Following closely on discovery in 1 Ga old sediments of the earliest evidence for eukaryote life in continental environments (see Eukaryote conquest of the continents posted June 11, 2011) it seems that metazoan animals colonised non-marine environments earlier than had previously been thought. Up to now most palaeontologists believed that there was a lag of at least 80 Ma between the emergence of marine bilaterian metazoans and their expansion into freshwater, due to a number of physiological hurdles that had to be overcome, such as regulation of trace element chemistry within their cells and bodily fluids. It has been know for more than a century that the first signs of sturdy animals in the marine realm are burrows in tidal sediments that formed more or less at the Cambrian-Precambrian boundary; the earlier sac-like Ediacaran fauna seemed ill-suited to a burrowing or infaunal habitat. A considerable thickness of clastic sediments occur in the Cambrian of eastern California, USA. The earliest are clearly shallow-marine and contain abundant evidence of burrowing. Succeeding them are intensively studied fluviatile sands and silts that have been used a model for sedimentation in the absence of the stabilising influence of land plants. What has been overlooked until recently is evidence for colonisation of the river-laid deposits by burrowing animals (Kennedy, M.J. & Droser, M.L. 2011. Early Cambrian metazoans in fluvial environments, evidence of the non-marine Cambrian radiation. Geology, v. 39, p. 583-586).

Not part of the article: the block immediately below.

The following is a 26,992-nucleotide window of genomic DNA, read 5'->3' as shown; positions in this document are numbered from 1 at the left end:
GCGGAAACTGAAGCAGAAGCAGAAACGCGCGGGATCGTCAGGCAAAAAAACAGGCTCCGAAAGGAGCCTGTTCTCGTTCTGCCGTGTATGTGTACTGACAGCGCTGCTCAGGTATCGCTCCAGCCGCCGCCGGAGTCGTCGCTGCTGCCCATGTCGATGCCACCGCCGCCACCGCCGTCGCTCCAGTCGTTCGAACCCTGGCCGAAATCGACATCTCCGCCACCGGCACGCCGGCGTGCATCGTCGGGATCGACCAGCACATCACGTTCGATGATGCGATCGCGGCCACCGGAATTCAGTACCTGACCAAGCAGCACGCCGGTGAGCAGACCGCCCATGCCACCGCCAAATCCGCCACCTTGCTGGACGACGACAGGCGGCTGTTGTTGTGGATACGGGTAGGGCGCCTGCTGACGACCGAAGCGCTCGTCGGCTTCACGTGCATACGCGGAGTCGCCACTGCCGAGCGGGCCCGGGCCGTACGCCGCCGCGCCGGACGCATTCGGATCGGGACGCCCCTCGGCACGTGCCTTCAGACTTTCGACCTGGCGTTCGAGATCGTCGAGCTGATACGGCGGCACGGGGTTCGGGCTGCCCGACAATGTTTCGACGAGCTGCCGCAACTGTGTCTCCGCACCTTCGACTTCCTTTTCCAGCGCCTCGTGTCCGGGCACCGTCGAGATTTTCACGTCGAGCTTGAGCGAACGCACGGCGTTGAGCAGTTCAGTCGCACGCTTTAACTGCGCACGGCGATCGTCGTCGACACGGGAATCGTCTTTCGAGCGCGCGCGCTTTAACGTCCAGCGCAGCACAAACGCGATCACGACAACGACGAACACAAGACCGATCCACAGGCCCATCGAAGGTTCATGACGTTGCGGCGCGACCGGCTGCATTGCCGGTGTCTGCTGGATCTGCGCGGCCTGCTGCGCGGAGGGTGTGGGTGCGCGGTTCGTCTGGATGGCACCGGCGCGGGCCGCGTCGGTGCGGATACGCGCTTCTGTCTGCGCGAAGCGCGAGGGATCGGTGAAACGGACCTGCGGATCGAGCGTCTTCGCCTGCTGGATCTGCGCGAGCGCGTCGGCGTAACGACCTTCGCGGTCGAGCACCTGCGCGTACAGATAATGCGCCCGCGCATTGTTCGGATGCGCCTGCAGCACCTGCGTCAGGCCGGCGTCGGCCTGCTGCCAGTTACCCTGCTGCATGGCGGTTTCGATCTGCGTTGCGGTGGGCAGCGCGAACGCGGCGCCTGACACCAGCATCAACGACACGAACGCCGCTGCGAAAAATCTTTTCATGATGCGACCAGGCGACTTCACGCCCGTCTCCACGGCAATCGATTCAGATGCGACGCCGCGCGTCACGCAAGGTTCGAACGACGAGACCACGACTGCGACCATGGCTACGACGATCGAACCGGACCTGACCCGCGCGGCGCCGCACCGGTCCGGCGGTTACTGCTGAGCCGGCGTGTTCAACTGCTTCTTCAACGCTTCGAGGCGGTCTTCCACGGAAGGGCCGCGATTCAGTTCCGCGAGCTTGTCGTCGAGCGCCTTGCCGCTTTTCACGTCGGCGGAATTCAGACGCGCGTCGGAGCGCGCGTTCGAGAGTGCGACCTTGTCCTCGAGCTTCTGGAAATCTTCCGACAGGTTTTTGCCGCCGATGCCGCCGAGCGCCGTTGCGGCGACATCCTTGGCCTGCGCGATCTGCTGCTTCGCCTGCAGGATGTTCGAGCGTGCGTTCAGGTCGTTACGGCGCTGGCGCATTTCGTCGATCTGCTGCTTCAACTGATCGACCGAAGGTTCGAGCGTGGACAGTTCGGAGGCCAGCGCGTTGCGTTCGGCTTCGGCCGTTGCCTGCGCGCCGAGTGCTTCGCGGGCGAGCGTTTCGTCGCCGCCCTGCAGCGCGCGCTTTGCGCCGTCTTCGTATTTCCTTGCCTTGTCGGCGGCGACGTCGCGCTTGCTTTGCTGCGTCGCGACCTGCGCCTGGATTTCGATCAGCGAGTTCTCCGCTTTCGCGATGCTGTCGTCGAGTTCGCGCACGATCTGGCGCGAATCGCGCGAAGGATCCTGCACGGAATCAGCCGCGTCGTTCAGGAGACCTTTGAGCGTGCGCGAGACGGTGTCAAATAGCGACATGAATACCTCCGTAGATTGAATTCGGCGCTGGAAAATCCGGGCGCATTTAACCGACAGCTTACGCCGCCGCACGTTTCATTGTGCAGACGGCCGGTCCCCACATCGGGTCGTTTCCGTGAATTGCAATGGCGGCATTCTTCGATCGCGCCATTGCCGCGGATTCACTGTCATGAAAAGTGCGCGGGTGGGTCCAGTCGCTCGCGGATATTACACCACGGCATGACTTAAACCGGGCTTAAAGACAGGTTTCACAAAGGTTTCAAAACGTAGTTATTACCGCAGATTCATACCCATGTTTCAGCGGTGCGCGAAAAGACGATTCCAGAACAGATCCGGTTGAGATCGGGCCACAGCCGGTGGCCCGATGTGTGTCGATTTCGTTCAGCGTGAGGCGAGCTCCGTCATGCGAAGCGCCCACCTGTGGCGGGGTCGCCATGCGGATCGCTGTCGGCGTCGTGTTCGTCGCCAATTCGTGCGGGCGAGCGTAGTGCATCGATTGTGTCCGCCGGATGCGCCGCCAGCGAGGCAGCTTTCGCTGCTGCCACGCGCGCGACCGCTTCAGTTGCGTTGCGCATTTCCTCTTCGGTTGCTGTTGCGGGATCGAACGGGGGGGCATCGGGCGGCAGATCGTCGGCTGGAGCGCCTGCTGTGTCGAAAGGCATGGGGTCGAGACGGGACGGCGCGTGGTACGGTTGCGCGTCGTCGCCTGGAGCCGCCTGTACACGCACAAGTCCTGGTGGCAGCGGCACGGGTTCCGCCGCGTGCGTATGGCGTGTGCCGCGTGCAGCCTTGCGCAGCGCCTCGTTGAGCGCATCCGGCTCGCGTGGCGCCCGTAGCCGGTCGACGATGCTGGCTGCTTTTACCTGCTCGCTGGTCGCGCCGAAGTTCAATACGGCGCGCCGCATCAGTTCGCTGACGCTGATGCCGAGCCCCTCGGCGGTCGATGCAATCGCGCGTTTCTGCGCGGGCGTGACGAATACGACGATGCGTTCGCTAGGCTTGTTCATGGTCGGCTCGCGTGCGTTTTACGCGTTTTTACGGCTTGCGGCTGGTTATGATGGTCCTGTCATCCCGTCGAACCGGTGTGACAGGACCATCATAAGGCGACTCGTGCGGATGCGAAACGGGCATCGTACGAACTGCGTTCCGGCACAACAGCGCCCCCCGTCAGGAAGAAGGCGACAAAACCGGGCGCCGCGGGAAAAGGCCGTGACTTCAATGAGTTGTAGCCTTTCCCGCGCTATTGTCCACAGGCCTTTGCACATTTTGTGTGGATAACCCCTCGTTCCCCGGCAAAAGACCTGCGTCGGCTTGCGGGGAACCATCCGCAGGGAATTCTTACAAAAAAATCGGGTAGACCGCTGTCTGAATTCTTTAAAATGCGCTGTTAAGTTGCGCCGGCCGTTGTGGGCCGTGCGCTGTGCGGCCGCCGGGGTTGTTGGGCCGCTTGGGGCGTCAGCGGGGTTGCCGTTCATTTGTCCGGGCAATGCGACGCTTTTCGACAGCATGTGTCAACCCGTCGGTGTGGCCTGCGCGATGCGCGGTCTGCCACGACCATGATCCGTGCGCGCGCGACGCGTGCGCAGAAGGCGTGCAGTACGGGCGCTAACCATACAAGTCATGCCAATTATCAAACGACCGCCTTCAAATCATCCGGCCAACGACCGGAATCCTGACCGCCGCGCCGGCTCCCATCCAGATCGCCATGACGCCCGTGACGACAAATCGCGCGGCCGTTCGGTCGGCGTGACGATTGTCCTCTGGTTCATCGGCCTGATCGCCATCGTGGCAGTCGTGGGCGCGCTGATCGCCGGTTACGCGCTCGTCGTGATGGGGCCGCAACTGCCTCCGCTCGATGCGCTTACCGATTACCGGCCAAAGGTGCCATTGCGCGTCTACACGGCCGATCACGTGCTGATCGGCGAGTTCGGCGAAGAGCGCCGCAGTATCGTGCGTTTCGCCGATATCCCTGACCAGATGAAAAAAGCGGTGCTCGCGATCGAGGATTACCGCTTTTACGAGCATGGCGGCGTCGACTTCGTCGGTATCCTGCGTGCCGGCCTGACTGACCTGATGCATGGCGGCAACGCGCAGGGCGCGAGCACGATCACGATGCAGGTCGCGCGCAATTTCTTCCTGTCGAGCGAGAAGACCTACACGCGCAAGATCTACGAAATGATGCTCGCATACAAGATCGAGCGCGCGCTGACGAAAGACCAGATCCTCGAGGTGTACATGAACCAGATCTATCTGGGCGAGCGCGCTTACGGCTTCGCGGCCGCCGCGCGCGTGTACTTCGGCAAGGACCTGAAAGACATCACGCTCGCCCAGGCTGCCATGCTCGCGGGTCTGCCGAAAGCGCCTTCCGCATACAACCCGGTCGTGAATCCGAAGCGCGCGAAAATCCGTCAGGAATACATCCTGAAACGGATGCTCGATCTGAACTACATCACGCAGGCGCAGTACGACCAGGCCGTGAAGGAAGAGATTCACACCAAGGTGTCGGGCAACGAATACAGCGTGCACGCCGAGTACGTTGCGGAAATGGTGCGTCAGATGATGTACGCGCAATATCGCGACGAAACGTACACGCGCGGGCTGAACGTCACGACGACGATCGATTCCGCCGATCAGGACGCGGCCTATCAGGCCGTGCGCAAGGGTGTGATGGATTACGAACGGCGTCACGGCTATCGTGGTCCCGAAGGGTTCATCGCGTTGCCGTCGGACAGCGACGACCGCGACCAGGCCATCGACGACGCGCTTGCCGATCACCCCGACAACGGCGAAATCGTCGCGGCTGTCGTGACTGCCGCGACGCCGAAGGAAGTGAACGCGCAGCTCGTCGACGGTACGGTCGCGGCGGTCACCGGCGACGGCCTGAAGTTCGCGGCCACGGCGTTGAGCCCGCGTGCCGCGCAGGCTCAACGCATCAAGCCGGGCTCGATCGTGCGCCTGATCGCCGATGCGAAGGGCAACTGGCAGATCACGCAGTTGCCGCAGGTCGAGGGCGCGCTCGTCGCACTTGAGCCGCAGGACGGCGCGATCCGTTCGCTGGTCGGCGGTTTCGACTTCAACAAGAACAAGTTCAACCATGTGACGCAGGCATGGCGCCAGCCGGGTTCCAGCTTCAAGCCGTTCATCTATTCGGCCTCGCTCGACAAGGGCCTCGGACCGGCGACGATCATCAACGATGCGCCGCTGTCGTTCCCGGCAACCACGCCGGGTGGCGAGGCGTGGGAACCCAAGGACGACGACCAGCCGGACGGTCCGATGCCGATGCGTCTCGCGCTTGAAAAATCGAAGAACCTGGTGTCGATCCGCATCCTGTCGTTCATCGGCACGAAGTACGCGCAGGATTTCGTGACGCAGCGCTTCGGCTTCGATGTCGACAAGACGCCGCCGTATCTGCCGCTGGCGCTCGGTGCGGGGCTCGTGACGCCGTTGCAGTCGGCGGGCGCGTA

The burrows include the vertical U-shaped forms given the name Arenicolites, which is the most common trace fossil, simple vertical tubes (Skolithus) and horizontal, meandering tubes with furrowed sides (Psammichnites). Anyone who has seen the Early Cambrian Pipe Rock of NW Scotland will also have seen these trace fossils, yet the Pipe Rock shows evidence of tidal deposition and is shallow marine. Their non-marine equivalents in California are coeval with the earliest known trilobites in the Cambrian marine sequence. It seems that whatever the burrowing animals were, they easily overcame any physiological or environmental barriers to adopting a life in freshwater, encouraged by the ready sustenance that terrestrially adapted acritarchs and cyanobacteria had provided for half a billion years previously.